A Gas Powered Small Garden Row Tiller
I have a large 8HP gas garden tiller the is too wide to fit between my potato plant rows and I do not have a smaller row tiller so I will have to use a hand tool to do the cultivating. Had I planted my rows further apart I could have gotten my big tiller in between the rows, but I wanted to conserve garden space so I planted my potatoes closer together and now I would need a row tiller to get safely between them without harming the roots of my plants. Thankfully I have a nice little tool that will do the cultivating job for me without too much effort. There are many different styles of hand cultivating tools available on the market, but I find that the cultivator/weed puller style that I have here works very well for me. This garden cultivator/weed puller works ideal for loosening up the garden soil fairly easily. It is very important when using these hand tools that you wear gloves or you will like get blisters on your hands - I know! I just have to push it into the ground and twist the t-bar handle to the right about a quarter turn and then raise it up and press it down into the ground again beside the spot that I just loosened. Between my rows I have to set the tool in the ground three times side by side to cover the whole width of the row and then I move back the width of the tool and set it in the ground three more times repeating the process. Walking on the loose soil will pack it down again, making the hilling process a little tougher. I like to begin at the farthest end of the garden row and work backwards so that I do not walk on the soil that I have just cultivated. This method requires a great deal of twisting and raising and lowering of the tool, but it is a good workout for the arms. If your garden is only 15 feet wide as mine is, then it does not take too long to cultivate the length of an entire row.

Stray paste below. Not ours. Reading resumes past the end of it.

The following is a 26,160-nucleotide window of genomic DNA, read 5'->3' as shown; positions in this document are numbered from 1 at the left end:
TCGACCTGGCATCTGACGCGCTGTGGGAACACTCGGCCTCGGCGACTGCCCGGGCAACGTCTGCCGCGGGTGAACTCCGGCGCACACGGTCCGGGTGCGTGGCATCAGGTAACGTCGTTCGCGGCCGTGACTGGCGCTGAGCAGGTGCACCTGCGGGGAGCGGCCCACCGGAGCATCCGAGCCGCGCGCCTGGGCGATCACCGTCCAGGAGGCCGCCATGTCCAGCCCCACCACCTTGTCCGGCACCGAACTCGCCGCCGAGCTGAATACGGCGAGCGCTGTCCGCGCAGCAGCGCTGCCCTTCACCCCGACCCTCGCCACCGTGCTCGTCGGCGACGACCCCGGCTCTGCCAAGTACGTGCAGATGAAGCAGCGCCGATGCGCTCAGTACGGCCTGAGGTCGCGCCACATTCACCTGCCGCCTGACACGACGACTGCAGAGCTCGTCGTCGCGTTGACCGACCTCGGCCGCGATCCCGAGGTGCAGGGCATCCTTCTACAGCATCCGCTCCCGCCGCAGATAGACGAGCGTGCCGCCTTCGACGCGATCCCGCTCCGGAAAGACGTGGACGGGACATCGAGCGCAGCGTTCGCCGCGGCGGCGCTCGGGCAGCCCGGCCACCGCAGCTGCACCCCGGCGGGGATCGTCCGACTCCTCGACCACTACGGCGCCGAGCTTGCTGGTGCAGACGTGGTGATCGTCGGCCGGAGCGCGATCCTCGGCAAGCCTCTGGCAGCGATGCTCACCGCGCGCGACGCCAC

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Hoe and Rake
Step In The Valley Of The Rows
The Hilling of The Potato Plants
After all the soil is well loosened between the potato plant rows we are ready to begin the hilling of the potato plants. We do not want to walk on the freshly cultivated soil trampling it down with our feet and compacting it so we want to begin hilling at the first potato plant row. After we get the soil pulled up to the plants in the first row then we can walk in the valley or trench that was made when we removed the dirt for the hill. We can hill one side of the plants across entire garden while standing in the trench that the hilling created when we pulled the soil up to the plant. After we get to the far side of the garden potato plants we can turn around and work our way back hilling the other side of the potato plants while again still standing in the valley between the rows.